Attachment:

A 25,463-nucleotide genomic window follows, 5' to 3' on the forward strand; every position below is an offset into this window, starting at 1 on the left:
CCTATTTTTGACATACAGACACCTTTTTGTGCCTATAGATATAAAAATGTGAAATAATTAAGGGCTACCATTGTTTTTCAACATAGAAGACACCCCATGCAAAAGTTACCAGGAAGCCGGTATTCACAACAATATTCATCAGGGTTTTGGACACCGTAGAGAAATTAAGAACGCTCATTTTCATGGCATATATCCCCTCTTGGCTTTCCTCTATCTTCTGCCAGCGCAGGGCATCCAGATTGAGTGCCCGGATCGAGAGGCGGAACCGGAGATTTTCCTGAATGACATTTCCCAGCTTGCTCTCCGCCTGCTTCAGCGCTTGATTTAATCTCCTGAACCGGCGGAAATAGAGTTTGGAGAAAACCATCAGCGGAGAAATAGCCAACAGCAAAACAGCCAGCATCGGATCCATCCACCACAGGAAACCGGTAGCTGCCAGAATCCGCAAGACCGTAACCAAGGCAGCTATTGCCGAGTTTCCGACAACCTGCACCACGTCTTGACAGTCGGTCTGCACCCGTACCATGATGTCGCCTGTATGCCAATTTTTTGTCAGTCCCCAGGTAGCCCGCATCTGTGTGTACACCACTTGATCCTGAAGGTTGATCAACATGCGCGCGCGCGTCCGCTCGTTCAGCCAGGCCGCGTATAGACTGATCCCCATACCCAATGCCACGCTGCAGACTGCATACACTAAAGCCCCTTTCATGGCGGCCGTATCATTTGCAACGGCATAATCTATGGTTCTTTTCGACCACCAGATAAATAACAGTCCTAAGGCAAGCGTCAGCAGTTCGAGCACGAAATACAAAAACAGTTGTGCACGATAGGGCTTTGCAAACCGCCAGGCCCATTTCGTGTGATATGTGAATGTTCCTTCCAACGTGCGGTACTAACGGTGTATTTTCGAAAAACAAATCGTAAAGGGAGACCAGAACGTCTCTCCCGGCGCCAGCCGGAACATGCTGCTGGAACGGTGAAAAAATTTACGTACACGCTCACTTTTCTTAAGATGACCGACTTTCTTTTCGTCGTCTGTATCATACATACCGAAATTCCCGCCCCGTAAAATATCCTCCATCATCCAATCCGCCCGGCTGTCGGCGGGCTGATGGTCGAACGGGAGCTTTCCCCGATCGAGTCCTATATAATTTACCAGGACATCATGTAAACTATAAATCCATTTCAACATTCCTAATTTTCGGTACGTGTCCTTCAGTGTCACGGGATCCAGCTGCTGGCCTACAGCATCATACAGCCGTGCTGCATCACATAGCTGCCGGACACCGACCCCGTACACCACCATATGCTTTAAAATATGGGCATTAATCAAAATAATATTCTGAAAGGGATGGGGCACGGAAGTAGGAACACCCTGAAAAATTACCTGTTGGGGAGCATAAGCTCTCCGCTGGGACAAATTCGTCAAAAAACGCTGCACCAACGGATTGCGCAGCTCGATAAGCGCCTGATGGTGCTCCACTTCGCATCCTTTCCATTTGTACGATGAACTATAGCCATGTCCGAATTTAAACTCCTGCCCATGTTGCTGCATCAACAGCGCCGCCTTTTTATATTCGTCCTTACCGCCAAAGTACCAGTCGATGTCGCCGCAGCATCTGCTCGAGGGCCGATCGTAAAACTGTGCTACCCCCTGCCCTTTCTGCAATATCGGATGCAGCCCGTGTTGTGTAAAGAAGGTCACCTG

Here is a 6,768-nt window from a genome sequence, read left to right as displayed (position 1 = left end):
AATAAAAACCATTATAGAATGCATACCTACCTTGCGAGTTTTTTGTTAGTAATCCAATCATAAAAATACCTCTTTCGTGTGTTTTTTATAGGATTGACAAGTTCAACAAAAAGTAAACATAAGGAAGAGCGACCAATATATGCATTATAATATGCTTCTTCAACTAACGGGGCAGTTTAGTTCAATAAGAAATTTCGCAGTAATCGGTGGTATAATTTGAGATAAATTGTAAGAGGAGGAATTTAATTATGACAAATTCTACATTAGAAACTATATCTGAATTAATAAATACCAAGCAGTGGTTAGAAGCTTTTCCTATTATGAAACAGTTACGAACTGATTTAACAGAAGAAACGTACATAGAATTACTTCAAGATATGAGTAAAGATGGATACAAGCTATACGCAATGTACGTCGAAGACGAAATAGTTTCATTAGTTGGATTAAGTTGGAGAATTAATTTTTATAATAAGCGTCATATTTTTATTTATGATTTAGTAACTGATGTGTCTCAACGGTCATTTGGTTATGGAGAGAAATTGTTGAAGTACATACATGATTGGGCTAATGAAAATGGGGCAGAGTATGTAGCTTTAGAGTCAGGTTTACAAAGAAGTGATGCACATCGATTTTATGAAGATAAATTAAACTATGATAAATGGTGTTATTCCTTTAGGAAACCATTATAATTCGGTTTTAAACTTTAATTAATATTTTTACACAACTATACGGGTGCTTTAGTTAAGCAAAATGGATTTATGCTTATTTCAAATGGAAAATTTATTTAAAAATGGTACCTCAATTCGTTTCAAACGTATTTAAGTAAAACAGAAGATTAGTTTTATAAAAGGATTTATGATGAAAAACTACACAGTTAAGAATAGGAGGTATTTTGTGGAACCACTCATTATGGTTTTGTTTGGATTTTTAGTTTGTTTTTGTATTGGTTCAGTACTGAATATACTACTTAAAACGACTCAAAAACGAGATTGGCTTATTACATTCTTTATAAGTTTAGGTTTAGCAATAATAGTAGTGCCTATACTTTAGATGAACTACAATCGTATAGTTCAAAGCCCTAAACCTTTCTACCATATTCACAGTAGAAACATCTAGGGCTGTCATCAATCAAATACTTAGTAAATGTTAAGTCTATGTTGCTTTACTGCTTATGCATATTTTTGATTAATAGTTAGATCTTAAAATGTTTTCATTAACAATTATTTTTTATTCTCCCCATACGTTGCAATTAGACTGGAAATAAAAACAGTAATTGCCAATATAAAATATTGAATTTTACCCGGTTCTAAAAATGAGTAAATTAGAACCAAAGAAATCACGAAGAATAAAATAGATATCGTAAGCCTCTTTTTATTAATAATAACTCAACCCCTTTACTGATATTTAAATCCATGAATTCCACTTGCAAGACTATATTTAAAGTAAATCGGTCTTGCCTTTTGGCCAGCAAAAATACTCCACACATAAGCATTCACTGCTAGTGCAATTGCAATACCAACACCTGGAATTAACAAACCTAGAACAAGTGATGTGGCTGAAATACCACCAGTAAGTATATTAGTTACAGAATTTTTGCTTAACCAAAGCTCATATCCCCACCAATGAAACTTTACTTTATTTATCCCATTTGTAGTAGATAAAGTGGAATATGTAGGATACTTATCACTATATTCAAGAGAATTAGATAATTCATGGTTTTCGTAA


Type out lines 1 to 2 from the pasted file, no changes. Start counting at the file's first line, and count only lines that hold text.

A 25,463-nucleotide genomic window follows, 5' to 3' on the forward strand; every position below is an offset into this window, starting at 1 on the left:
CCTATTTTTGACATACAGACACCTTTTTGTGCCTATAGATATAAAAATGTGAAATAATTAAGGGCTACCATTGTTTTTCAACATAGAAGACACCCCATGCAAAAGTTACCAGGAAGCCGGTATTCACAACAATATTCATCAGGGTTTTGGACACCGTAGAGAAATTAAGAACGCTCATTTTCATGGCATATATCCCCTCTTGGCTTTCCTCTATCTTCTGCCAGCGCAGGGCATCCAGATTGAGTGCCCGGATCGAGAGGCGGAACCGGAGATTTTCCTGAATGACATTTCCCAGCTTGCTCTCCGCCTGCTTCAGCGCTTGATTTAATCTCCTGAACCGGCGGAAATAGAGTTTGGAGAAAACCATCAGCGGAGAAATAGCCAACAGCAAAACAGCCAGCATCGGATCCATCCACCACAGGAAACCGGTAGCTGCCAGAATCCGCAAGACCGTAACCAAGGCAGCTATTGCCGAGTTTCCGACAACCTGCACCACGTCTTGACAGTCGGTCTGCACCCGTACCATGATGTCGCCTGTATGCCAATTTTTTGTCAGTCCCCAGGTAGCCCGCATCTGTGTGTACACCACTTGATCCTGAAGGTTGATCAACATGCGCGCGCGCGTCCGCTCGTTCAGCCAGGCCGCGTATAGACTGATCCCCATACCCAATGCCACGCTGCAGACTGCATACACTAAAGCCCCTTTCATGGCGGCCGTATCATTTGCAACGGCATAATCTATGGTTCTTTTCGACCACCAGATAAATAACAGTCCTAAGGCAAGCGTCAGCAGTTCGAGCACGAAATACAAAAACAGTTGTGCACGATAGGGCTTTGCAAACCGCCAGGCCCATTTCGTGTGATATGTGAATGTTCCTTCCAACGTGCGGTACTAACGGTGTATTTTCGAAAAACAAATCGTAAAGGGAGACCAGAACGTCTCTCCCGGCGCCAGCCGGAACATGCTGCTGGAACGGTGAAAAAATTTACGTACACGCTCACTTTTCTTAAGATGACCGACTTTCTTTTCGTCGTCTGTATCATACATACCGAAATTCCCGCCCCGTAAAATATCCTCCATCATCCAATCCGCCCGGCTGTCGGCGGGCTGATGGTCGAACGGGAGCTTTCCCCGATCGAGTCCTATATAATTTACCAGGACATCATGTAAACTATAAATCCATTTCAACATTCCTAATTTTCGGTACGTGTCCTTCAGTGTCACGGGATCCAGCTGCTGGCCTACAGCATCATACAGCCGTGCTGCATCACATAGCTGCCGGACACCGACCCCGTACACCACCATATGCTTTAAAATATGGGCATTAATCAAAATAATATTCTGAAAGGGATGGGGCACGGAAGTAGGAACACCCTGAAAAATTACCTGTTGGGGAGCATAAGCTCTCCGCTGGGACAAATTCGTCAAAAAACGCTGCACCAACGGATTGCGCAGCTCGATAAGCGCCTGATGGTGCTCCACTTCGCATCCTTTCCATTTGTACGATGAACTATAGCCATGTCCGAATTTAAACTCCTGCCCATGTTGCTGCATCAACAGCGCCGCCTTTTTATATTCGTCCTTACCGCCAAAGTACCAGTCGATGTCGCCGCAGCATCTGCTCGAGGGCCGATCGTAAAACTGTGCTACCCCCTGCCCTTTCTGCAATATCGGATGCAGCCCGTGTTGTGTAAAGAAGGTCACCTG